I hope you're having a thrilling bank holiday weekend. I had a thrilling Saturday - I tidied the flat and I walked to the supermarket. So, assuming you don't want to hear about the former, I'm going to write about the latter.
My walk to the supermarket
✉ The new flats beside the police garage are nearly ready to open. They were built on the site of 80s rave pioneer Echoes Nightclub, long since closed and fenced off, now transformed into 23 shared ownership apartments. In a rather nice touch, number 209 Bow Road has been named Peet Court in honour of Bow Church's esteemed vicar who died three years back. if anyone has any idea why number 207 has been named Edmund Court, I'd be much obliged.
✉ The Bow Roundabout now has a sponsor. Yes, I'm as surprised as you are. They're an "executive travel" company called Goldline who hire minicabs, luxury minibuses and leather-seated coaches, and their telephone number is now plonked on a sign in the middle of the roundabout. It's all official too, there's a TfL logo "in partnership with London Streets" underneath, so hopefully their fee will be used to help fund improvements for those of us on two feet or two wheels who have to negotiate this sponsored deathtrap. [photo]
✉ They're busy knocking down Pudding Mill Lane station. That's the old station, not the new one which opened last month (and which yesterday boasted more DLR staff than passengers). The old one's on its way out, with the tracks into the station now ending in a concrete overhang, and two diggers at work smashing up the embankment further along. It's all got to go so that Crossrail can drive through, next stop Whitechapel, and so that this whole area can be utterly transformed into somewhere new to live. And it doesn't look like the DLR's old platforms will be around for long. [photo][photo]
✉ Drivers have yet to get the hang of the Olympic Park, because not all the roads go anywhere yet. Several drive in past the Aquatic Centre, the turn up the Loop Road because it looks important, and drive in hope around the back of the Olympic Stadium. Here they stop at some wholly unnecessary traffic lights, where the road ahead is blocked so they have turn left beneath the Greenway to enter Marshgate Lane. And this too is closed, so sixty seconds later you see them driving back, a sheepish look on their face as they try to work out how the hell to escape.
✉ Queen Elizabeth Olympic Park is not busy. That's probably because it's been raining on and off all morning, but now the sun is out and the grass is empty. Two families have the dancing fountains to themselves, and are well pleased, while a few lucky children enjoy having the run of the adventure playground. The queue for the Orbit is non-existent, neither are any faces apparent peering through the rain-spatted observation platform 80 metres up. I'm not sure who decreed that the main boulevard needed four refreshment kiosks, but the staff in each are staring bored for lack of clientèle, and each looks hopefully towards me as I walk straight by. Down by Carpenters Lock a photographer is taking close-ups of the flowers, again blooming in a most attractive 2012 style, as the daily blue badge guide tour approaches. A jogger diverts through the Great British Garden where two local youths were hoping to canoodle on the swing in private. I have, as you've probably noticed, diverted off any kind of direct route to any supermarket. [photo]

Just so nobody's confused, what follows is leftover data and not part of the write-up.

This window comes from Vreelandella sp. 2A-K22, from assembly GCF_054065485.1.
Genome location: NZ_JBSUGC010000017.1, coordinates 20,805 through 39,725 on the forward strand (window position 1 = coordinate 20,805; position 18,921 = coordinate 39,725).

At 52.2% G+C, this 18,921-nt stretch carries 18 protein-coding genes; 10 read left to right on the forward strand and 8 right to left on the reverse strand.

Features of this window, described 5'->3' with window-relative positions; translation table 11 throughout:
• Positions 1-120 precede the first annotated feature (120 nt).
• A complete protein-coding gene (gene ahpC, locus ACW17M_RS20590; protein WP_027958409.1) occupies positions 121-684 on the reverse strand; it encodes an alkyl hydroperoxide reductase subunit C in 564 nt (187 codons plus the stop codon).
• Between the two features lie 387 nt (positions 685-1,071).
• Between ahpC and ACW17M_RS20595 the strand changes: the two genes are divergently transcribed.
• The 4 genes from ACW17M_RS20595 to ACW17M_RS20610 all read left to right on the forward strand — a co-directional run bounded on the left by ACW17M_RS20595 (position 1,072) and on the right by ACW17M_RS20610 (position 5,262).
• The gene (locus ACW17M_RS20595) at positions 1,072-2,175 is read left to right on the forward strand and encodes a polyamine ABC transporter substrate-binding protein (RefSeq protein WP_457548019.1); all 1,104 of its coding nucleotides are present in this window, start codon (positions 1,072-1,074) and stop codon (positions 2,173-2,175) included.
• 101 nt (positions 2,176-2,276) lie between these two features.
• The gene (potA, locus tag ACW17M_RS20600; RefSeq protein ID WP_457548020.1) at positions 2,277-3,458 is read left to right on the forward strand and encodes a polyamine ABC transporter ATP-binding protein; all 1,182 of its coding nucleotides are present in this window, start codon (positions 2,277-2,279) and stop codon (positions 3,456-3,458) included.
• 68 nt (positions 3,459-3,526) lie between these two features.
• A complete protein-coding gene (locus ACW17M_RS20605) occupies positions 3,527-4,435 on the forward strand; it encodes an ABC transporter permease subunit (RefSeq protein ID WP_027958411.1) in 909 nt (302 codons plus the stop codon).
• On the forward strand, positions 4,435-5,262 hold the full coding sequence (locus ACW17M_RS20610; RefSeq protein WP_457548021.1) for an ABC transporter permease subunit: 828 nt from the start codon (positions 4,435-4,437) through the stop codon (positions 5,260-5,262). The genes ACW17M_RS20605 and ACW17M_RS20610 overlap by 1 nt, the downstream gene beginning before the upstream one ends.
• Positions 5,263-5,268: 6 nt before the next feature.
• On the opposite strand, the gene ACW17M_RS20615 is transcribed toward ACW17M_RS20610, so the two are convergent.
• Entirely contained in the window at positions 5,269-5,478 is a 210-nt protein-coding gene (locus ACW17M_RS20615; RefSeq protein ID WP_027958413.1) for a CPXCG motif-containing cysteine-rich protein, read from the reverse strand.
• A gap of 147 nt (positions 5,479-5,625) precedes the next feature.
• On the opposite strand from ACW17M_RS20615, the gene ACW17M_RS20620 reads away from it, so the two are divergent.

✉ A new exit from the Park has opened up round the back of the stadium, this from the Great British Garden down to the Lea towpath. It's not yet signposted at either end, hence the jogger turns round before she reaches the turn not realising it exists. The Loop Road alongside this stretch of the river is closed, and the perimeter is undergoing slow transformation into the Canal Park. One day it'll be a verdant strip enhancing the property value of the flats behind, but for now it's a far from finished mess. [photo]
✉ At the end of White Post Lane, a lady in an electric wheelchair pauses to take a photo of the lush bank of flowers. Trampled paths mark desire lines where folk have taken a shortcut through the blooms, because the park's designers (in their questionable wisdom) have failed to provide direct access, only polite notices and low barriers. Meanwhile the northern end of QEOP has now been fenced off, with only the occasional gap, each of these with a lockable gate. Presumably that's to keep miscreants out after dark, and to manage flows in and out when there are events on, but it sends a less than upbeat message. [photo]
✉ Over at the East Village, barriers have come down revealing yet more small bits of parkland. A thin strip runs up through what's been called Portlands, a name written in raised letters within one of the bubbling ponds along the way. Take your pick of the high path or the low, the former curving and undulating up and down in a surprisingly agreeable manner. Two workmen from the adjacent building site are swigging beers on one of the high benches, while a dozen of their workmates chat and check their phones nearby, hardhats temporarily removed. I make the mistake of walking back into the centre of Jeppe Hein's Mirror Labyrinth, and am faced by several dozen simultaneous reflections of my middle-aged body. Never again, I vow, never again. [photo]
✉ The nearer I get to the shops, the busier it gets. That'll be because Westfield's dry, hence a better option than risking being outside... not that some of these folk would dream of heading outside at all. They bustle around, through what the shopping mall laughably calls a market, some dangling bags and others merely anticipating. I'm not long in the supermarket, and then I take the train home because I don't fancy the same three and a half mile hike with groceries. I hope you're having a thrilling bank holiday weekend.